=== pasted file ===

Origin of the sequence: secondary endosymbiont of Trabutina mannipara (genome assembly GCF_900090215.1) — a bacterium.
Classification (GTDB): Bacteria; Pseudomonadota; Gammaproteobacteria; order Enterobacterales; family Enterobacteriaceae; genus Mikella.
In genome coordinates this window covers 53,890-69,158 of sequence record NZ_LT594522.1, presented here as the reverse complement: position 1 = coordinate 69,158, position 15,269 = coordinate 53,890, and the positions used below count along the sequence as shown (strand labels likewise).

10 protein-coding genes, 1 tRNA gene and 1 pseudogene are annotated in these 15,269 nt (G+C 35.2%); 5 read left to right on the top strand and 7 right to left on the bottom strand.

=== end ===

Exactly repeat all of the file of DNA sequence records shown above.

Origin of the sequence: secondary endosymbiont of Trabutina mannipara (genome assembly GCF_900090215.1) — a bacterium.
Classification (GTDB): Bacteria; Pseudomonadota; Gammaproteobacteria; order Enterobacterales; family Enterobacteriaceae; genus Mikella.
In genome coordinates this window covers 53,890-69,158 of sequence record NZ_LT594522.1, presented here as the reverse complement: position 1 = coordinate 69,158, position 15,269 = coordinate 53,890, and the positions used below count along the sequence as shown (strand labels likewise).

10 protein-coding genes, 1 tRNA gene and 1 pseudogene are annotated in these 15,269 nt (G+C 35.2%); 5 read left to right on the top strand and 7 right to left on the bottom strand.